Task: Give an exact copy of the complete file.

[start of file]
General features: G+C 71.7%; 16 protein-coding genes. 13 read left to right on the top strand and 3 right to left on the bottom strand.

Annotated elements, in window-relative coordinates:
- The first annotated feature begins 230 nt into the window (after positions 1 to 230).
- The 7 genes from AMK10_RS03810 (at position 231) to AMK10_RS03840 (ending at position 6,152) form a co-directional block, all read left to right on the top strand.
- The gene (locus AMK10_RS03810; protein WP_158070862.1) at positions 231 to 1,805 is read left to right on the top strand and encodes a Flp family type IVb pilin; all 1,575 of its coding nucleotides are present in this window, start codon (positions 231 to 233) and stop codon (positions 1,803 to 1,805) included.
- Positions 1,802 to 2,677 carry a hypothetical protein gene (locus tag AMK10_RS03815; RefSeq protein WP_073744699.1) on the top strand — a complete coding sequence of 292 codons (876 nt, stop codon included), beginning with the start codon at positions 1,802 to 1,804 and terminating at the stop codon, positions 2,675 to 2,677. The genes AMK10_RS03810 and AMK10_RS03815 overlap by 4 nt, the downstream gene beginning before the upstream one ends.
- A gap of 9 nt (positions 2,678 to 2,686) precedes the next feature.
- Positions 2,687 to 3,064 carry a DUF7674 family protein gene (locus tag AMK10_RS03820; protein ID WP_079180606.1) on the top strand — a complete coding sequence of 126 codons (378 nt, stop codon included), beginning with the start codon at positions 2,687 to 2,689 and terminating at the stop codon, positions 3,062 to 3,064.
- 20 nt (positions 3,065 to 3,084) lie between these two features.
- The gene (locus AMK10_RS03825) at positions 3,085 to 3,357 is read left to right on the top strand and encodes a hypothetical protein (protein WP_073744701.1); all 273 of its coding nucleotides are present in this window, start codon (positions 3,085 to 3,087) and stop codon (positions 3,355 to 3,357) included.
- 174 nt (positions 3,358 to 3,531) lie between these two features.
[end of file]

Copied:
General features: G+C 71.7%; 16 protein-coding genes. 13 read left to right on the top strand and 3 right to left on the bottom strand.

Annotated elements, in window-relative coordinates:
- The first annotated feature begins 230 nt into the window (after positions 1 to 230).
- The 7 genes from AMK10_RS03810 (at position 231) to AMK10_RS03840 (ending at position 6,152) form a co-directional block, all read left to right on the top strand.
- The gene (locus AMK10_RS03810; protein WP_158070862.1) at positions 231 to 1,805 is read left to right on the top strand and encodes a Flp family type IVb pilin; all 1,575 of its coding nucleotides are present in this window, start codon (positions 231 to 233) and stop codon (positions 1,803 to 1,805) included.
- Positions 1,802 to 2,677 carry a hypothetical protein gene (locus tag AMK10_RS03815; RefSeq protein WP_073744699.1) on the top strand — a complete coding sequence of 292 codons (876 nt, stop codon included), beginning with the start codon at positions 1,802 to 1,804 and terminating at the stop codon, positions 2,675 to 2,677. The genes AMK10_RS03810 and AMK10_RS03815 overlap by 4 nt, the downstream gene beginning before the upstream one ends.
- A gap of 9 nt (positions 2,678 to 2,686) precedes the next feature.
- Positions 2,687 to 3,064 carry a DUF7674 family protein gene (locus tag AMK10_RS03820; protein ID WP_079180606.1) on the top strand — a complete coding sequence of 126 codons (378 nt, stop codon included), beginning with the start codon at positions 2,687 to 2,689 and terminating at the stop codon, positions 3,062 to 3,064.
- 20 nt (positions 3,065 to 3,084) lie between these two features.
- The gene (locus AMK10_RS03825) at positions 3,085 to 3,357 is read left to right on the top strand and encodes a hypothetical protein (protein WP_073744701.1); all 273 of its coding nucleotides are present in this window, start codon (positions 3,085 to 3,087) and stop codon (positions 3,355 to 3,357) included.
- 174 nt (positions 3,358 to 3,531) lie between these two features.